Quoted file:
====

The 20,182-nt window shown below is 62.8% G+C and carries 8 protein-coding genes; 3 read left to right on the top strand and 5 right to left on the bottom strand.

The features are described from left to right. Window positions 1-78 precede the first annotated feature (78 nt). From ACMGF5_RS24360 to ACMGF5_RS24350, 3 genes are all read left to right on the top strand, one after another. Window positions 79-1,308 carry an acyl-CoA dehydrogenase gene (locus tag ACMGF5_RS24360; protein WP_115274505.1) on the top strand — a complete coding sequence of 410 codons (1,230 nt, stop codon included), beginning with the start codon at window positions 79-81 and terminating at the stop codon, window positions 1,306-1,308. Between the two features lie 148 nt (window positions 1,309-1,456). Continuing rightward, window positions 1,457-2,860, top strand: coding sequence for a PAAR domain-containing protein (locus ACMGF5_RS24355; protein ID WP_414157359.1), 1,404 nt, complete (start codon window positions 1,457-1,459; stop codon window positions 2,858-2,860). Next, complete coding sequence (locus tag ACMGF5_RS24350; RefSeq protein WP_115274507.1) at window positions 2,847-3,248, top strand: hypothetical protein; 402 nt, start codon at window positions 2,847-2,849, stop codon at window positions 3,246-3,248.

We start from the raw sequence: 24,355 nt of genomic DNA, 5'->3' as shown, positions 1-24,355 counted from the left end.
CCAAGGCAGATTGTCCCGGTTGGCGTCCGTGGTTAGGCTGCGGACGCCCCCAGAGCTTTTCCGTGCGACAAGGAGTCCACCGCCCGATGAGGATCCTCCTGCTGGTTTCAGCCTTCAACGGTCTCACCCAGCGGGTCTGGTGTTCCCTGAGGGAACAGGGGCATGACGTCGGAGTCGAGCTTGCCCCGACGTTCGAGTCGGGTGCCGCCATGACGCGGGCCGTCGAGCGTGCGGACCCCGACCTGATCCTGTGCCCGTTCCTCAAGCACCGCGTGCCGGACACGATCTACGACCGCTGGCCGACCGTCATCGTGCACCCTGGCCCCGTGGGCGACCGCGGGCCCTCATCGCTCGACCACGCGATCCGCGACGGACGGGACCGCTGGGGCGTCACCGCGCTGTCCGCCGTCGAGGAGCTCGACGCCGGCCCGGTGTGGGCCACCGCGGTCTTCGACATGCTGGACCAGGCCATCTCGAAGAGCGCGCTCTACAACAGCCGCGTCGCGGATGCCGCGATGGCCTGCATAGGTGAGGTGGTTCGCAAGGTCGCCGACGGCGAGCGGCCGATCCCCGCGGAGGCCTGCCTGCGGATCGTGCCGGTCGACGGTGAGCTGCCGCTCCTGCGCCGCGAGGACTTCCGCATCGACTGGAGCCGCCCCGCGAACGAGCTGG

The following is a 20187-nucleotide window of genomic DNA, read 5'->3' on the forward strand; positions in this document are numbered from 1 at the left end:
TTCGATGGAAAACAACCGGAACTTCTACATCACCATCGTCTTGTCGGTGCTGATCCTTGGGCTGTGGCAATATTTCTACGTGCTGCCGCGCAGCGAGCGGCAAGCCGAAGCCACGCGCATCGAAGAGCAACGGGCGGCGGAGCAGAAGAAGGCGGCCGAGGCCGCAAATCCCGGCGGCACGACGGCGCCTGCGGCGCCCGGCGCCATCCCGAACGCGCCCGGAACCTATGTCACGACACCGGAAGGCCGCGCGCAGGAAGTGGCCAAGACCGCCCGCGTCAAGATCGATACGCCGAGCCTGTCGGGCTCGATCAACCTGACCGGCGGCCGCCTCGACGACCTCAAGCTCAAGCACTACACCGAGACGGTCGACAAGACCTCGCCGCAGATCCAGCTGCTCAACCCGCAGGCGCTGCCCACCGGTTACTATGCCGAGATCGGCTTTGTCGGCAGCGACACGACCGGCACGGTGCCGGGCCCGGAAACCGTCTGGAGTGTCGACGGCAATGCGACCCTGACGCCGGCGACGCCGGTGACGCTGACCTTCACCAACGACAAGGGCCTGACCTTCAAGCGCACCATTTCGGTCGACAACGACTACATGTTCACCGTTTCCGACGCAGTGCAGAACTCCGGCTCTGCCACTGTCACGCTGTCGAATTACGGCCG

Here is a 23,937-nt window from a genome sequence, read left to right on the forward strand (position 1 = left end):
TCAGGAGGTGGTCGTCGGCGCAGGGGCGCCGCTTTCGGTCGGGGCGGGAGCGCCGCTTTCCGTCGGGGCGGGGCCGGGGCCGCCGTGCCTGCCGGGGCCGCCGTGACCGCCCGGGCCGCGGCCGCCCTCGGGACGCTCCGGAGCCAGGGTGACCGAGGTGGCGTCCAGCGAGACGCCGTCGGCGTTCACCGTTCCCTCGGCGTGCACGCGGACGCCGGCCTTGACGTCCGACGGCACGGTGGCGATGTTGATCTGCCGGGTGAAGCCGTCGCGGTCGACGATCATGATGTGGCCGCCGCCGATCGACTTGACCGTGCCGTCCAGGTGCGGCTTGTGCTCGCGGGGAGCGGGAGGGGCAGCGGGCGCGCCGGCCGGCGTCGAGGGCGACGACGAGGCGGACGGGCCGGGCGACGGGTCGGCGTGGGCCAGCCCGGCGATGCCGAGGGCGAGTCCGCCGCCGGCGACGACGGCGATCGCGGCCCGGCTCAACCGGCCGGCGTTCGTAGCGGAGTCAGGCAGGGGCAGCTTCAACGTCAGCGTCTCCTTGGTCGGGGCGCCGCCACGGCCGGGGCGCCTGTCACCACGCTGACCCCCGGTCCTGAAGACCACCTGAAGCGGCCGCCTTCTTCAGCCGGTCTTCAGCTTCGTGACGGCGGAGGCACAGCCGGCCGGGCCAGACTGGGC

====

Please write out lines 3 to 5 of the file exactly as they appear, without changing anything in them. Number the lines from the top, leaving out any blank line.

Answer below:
We start from the raw sequence: 24,355 nt of genomic DNA, 5'->3' as shown, positions 1-24,355 counted from the left end.
CCAAGGCAGATTGTCCCGGTTGGCGTCCGTGGTTAGGCTGCGGACGCCCCCAGAGCTTTTCCGTGCGACAAGGAGTCCACCGCCCGATGAGGATCCTCCTGCTGGTTTCAGCCTTCAACGGTCTCACCCAGCGGGTCTGGTGTTCCCTGAGGGAACAGGGGCATGACGTCGGAGTCGAGCTTGCCCCGACGTTCGAGTCGGGTGCCGCCATGACGCGGGCCGTCGAGCGTGCGGACCCCGACCTGATCCTGTGCCCGTTCCTCAAGCACCGCGTGCCGGACACGATCTACGACCGCTGGCCGACCGTCATCGTGCACCCTGGCCCCGTGGGCGACCGCGGGCCCTCATCGCTCGACCACGCGATCCGCGACGGACGGGACCGCTGGGGCGTCACCGCGCTGTCCGCCGTCGAGGAGCTCGACGCCGGCCCGGTGTGGGCCACCGCGGTCTTCGACATGCTGGACCAGGCCATCTCGAAGAGCGCGCTCTACAACAGCCGCGTCGCGGATGCCGCGATGGCCTGCATAGGTGAGGTGGTTCGCAAGGTCGCCGACGGCGAGCGGCCGATCCCCGCGGAGGCCTGCCTGCGGATCGTGCCGGTCGACGGTGAGCTGCCGCTCCTGCGCCGCGAGGACTTCCGCATCGACTGGAGCCGCCCCGCGAACGAGCTGG

The following is a 20187-nucleotide window of genomic DNA, read 5'->3' on the forward strand; positions in this document are numbered from 1 at the left end: